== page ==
1953 fire swept through Canton ; Blaze: One of the worst waterfront fires in Baltimore's history was started by a worker who was using an acetylene torch to repair an oil barge.

The first alarm sounded in Canton at 8: 40 a.m. on Feb. 17, 1953, signaling the beginning of one of the worst waterfront fires in the city's history.

By the time it was over later that morning, the 18-alarm fire, which swept through a lumber yard, marine railway and threatened a quarter-mile long section of industrial plants along Boston Street, had entered the city's record books.


It had required 66 pieces of equipment, 354 firefighters, 45 engine companies, 15 truck companies, one hose company, four fireboats and one water tower. In addition, 32 reserve pieces were mobilized by a radio and television call to all off-duty to report for duty immediately. Coast Guard tugs and patrol boats with 200 Coast Guardsman assisted city fireboats.

The 18 alarms, sounded in multiples of six from boxes located in Canton, summoned the equipment, which was eventually spread over 16 blocks along the waterfront and three blocks inland. Thousands gathered to watch the progress of the conflagration.


Hans Marx, a Sun photographer who died earlier this week in Lewes, Del., just happened to be driving through Canton as the fire erupted.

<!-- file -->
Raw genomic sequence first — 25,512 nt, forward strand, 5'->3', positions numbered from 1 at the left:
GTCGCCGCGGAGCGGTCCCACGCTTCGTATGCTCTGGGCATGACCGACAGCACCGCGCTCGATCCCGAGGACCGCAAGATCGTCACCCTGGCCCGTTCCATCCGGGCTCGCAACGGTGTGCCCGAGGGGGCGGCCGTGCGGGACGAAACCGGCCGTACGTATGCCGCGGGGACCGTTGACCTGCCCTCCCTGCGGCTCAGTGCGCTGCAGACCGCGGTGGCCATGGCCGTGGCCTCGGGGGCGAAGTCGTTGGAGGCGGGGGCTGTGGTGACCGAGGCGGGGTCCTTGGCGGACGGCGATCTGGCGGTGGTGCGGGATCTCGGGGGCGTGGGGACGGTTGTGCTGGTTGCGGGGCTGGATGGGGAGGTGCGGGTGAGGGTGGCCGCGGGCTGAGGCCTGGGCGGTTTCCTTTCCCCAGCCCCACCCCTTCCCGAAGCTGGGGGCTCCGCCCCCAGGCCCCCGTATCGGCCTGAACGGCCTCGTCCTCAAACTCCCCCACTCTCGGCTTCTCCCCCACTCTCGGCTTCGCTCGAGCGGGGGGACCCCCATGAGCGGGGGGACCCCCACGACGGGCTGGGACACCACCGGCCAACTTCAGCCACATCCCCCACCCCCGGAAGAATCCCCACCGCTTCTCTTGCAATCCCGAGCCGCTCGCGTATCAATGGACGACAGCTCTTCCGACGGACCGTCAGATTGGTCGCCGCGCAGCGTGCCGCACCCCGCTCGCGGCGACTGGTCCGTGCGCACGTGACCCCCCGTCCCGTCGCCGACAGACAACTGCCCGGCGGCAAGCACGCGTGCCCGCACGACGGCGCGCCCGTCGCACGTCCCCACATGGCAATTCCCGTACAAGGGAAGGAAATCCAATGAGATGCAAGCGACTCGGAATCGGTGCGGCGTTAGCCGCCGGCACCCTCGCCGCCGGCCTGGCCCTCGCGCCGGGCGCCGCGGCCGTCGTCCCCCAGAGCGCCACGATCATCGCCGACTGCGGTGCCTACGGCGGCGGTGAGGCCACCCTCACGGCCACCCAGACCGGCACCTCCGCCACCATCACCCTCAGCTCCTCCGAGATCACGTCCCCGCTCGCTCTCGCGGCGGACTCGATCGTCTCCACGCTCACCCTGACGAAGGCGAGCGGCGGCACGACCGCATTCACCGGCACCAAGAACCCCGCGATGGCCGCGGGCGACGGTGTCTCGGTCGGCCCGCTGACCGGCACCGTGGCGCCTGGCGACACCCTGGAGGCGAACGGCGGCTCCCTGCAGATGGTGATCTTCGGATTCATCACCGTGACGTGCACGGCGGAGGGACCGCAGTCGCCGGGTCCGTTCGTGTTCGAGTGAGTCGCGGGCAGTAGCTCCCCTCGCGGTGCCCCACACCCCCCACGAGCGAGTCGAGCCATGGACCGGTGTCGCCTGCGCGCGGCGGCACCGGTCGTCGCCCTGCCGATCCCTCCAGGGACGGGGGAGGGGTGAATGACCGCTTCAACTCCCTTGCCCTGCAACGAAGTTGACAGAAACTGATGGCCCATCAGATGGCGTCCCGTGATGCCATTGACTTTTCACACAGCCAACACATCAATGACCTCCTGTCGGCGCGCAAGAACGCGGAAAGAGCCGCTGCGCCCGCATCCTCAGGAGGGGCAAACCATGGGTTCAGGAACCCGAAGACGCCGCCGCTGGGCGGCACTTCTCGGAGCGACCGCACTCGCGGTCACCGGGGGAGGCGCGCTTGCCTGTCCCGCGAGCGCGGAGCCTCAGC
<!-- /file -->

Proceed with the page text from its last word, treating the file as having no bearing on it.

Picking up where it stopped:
He stopped his car, grabbed his camera and took an award-winning picture showing terrified crowds scurrying through the streets as a fireball roars through a building.

Paul Broderick, an Evening Sun editor, later wrote that it was a picture that had "overwhelming news power."

It was later determined that the fire was started by a worker using an acetylene torch to repair an oil barge in the yard of the Chesapeake Marine Railway Co. at Philpot and Point streets.

The fire, whipped by a 40-mph wind, quickly raced through the firm's building and pier.

Marvin L. Buckman, the company's office manager, instructed fellow employees to call the fire department as he hurried to the site of the blaze.

"When I got there," he told the Evening Sun, "flames were coming out of a lumber company shed and were licking out from underneath a metal barge which had been pulled up on our railway.

"Then it spread to the office, so fast that we didn't have time to save a thing. Clothes, records, tools -- everything burned up. I've never seen anything like it," he said.


The yard's 70 employees escaped without injury, even as huge hunks of burning tar paper were being ripped from the building's roof.

Four tugboats awaiting repair were pulled quickly into the harbor and, except for some blistered paint, escaped damage.

Within 40 minutes, the fire destroyed the $350,000 plant. Workers were evacuated from the nearby Continental Can Co. Plant 9 and J.S Young Co. as flames licked against the sides of the factories and smoke filled their interiors.

The Baltimore Lumber Company and 1 million board feet of lumber went up in smoke as the fire jumped across Boston Street and threatened several taverns, residences and other businesses.

A police guard was posted over the remains of the lumber yard, where a safe containing $40,000 in cash was buried under tons of debris.

The fire was finally brought under control at 11 a.m. In addition to the shipyard and lumber yard, the fire had ignited a nearby field and burned a Pennsylvania Railroad float pier.


Damage estimates would top $2 million.

Incredibly, there was no loss of life, and only seven people were injured.

Pub Date: 1/16/99